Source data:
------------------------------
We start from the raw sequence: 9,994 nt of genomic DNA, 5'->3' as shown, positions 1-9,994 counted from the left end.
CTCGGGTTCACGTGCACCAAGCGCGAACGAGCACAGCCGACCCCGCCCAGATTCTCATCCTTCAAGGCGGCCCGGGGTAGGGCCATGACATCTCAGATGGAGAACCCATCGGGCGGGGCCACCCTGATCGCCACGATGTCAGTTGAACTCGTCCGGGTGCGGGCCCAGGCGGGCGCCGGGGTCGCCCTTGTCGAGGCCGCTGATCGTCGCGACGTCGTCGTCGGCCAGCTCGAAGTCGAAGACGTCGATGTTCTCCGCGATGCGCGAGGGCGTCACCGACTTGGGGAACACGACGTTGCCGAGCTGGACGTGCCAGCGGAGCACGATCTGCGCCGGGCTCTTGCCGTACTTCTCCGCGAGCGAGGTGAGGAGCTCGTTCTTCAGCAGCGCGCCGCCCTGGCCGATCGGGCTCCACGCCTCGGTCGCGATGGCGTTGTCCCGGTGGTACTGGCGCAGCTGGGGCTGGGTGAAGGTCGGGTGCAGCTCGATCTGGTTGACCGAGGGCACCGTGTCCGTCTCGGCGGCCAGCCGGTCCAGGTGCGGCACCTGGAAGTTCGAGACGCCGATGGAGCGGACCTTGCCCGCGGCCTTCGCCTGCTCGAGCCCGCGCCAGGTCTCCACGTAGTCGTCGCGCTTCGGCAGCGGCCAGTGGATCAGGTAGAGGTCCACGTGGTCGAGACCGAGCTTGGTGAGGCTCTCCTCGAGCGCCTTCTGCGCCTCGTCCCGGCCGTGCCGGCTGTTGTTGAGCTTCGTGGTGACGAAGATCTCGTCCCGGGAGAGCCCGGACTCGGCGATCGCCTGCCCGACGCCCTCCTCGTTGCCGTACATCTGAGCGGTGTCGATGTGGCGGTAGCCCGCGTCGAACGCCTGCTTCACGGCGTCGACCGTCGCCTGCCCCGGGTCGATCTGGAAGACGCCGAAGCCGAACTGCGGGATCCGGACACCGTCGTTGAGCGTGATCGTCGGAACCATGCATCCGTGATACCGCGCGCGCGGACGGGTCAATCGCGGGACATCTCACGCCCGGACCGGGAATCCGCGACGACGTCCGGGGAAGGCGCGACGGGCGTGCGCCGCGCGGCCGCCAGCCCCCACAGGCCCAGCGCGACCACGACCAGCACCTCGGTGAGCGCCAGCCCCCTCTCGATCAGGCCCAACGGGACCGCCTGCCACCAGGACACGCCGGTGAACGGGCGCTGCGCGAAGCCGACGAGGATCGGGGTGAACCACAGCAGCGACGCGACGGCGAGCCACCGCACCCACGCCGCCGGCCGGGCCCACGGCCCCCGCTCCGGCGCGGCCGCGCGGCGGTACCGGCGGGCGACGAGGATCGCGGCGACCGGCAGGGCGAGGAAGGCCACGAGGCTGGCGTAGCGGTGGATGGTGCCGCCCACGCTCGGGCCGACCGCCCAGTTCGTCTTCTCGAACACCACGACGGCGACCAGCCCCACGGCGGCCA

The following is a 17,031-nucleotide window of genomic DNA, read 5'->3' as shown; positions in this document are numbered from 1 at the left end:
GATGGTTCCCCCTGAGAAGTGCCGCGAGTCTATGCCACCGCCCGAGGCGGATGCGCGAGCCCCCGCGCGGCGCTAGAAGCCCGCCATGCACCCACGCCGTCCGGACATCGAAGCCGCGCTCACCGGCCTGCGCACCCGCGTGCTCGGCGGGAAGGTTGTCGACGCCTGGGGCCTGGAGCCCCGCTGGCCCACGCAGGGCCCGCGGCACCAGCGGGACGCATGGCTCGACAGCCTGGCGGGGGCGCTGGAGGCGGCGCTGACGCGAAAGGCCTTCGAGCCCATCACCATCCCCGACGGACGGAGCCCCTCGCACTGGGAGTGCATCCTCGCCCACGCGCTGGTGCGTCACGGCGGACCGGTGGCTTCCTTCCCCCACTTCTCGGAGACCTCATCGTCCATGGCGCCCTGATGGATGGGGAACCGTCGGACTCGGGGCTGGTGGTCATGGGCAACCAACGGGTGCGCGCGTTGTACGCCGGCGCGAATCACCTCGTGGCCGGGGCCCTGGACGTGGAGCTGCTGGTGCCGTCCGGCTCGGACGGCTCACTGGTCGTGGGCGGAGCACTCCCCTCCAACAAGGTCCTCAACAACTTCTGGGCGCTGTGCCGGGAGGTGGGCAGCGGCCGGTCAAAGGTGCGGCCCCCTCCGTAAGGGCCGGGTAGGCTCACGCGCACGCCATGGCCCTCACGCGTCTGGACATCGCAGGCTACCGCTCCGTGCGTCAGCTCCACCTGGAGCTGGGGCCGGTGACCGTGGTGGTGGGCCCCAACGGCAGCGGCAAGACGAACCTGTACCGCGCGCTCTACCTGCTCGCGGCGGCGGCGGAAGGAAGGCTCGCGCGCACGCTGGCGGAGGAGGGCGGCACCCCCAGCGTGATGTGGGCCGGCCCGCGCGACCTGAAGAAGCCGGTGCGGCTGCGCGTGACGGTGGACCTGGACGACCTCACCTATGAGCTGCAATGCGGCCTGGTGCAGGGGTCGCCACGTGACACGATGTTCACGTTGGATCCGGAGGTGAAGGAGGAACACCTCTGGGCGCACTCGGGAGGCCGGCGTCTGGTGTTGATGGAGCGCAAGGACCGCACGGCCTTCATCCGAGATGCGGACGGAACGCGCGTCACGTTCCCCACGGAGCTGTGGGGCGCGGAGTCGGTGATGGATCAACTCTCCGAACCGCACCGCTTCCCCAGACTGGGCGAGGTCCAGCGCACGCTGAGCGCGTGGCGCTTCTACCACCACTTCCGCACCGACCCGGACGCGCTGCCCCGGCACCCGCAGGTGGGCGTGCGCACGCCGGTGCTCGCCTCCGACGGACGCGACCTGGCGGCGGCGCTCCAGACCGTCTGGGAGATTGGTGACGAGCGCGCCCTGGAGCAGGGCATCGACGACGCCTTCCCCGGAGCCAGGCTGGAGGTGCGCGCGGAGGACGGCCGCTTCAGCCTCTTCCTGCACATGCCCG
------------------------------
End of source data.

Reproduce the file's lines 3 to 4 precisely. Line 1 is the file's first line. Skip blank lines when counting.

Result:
The following is a 17,031-nucleotide window of genomic DNA, read 5'->3' as shown; positions in this document are numbered from 1 at the left end:
GATGGTTCCCCCTGAGAAGTGCCGCGAGTCTATGCCACCGCCCGAGGCGGATGCGCGAGCCCCCGCGCGGCGCTAGAAGCCCGCCATGCACCCACGCCGTCCGGACATCGAAGCCGCGCTCACCGGCCTGCGCACCCGCGTGCTCGGCGGGAAGGTTGTCGACGCCTGGGGCCTGGAGCCCCGCTGGCCCACGCAGGGCCCGCGGCACCAGCGGGACGCATGGCTCGACAGCCTGGCGGGGGCGCTGGAGGCGGCGCTGACGCGAAAGGCCTTCGAGCCCATCACCATCCCCGACGGACGGAGCCCCTCGCACTGGGAGTGCATCCTCGCCCACGCGCTGGTGCGTCACGGCGGACCGGTGGCTTCCTTCCCCCACTTCTCGGAGACCTCATCGTCCATGGCGCCCTGATGGATGGGGAACCGTCGGACTCGGGGCTGGTGGTCATGGGCAACCAACGGGTGCGCGCGTTGTACGCCGGCGCGAATCACCTCGTGGCCGGGGCCCTGGACGTGGAGCTGCTGGTGCCGTCCGGCTCGGACGGCTCACTGGTCGTGGGCGGAGCACTCCCCTCCAACAAGGTCCTCAACAACTTCTGGGCGCTGTGCCGGGAGGTGGGCAGCGGCCGGTCAAAGGTGCGGCCCCCTCCGTAAGGGCCGGGTAGGCTCACGCGCACGCCATGGCCCTCACGCGTCTGGACATCGCAGGCTACCGCTCCGTGCGTCAGCTCCACCTGGAGCTGGGGCCGGTGACCGTGGTGGTGGGCCCCAACGGCAGCGGCAAGACGAACCTGTACCGCGCGCTCTACCTGCTCGCGGCGGCGGCGGAAGGAAGGCTCGCGCGCACGCTGGCGGAGGAGGGCGGCACCCCCAGCGTGATGTGGGCCGGCCCGCGCGACCTGAAGAAGCCGGTGCGGCTGCGCGTGACGGTGGACCTGGACGACCTCACCTATGAGCTGCAATGCGGCCTGGTGCAGGGGTCGCCACGTGACACGATGTTCACGTTGGATCCGGAGGTGAAGGAGGAACACCTCTGGGCGCACTCGGGAGGCCGGCGTCTGGTGTTGATGGAGCGCAAGGACCGCACGGCCTTCATCCGAGATGCGGACGGAACGCGCGTCACGTTCCCCACGGAGCTGTGGGGCGCGGAGTCGGTGATGGATCAACTCTCCGAACCGCACCGCTTCCCCAGACTGGGCGAGGTCCAGCGCACGCTGAGCGCGTGGCGCTTCTACCACCACTTCCGCACCGACCCGGACGCGCTGCCCCGGCACCCGCAGGTGGGCGTGCGCACGCCGGTGCTCGCCTCCGACGGACGCGACCTGGCGGCGGCGCTCCAGACCGTCTGGGAGATTGGTGACGAGCGCGCCCTGGAGCAGGGCATCGACGACGCCTTCCCCGGAGCCAGGCTGGAGGTGCGCGCGGAGGACGGCCGCTTCAGCCTCTTCCTGCACATGCCCG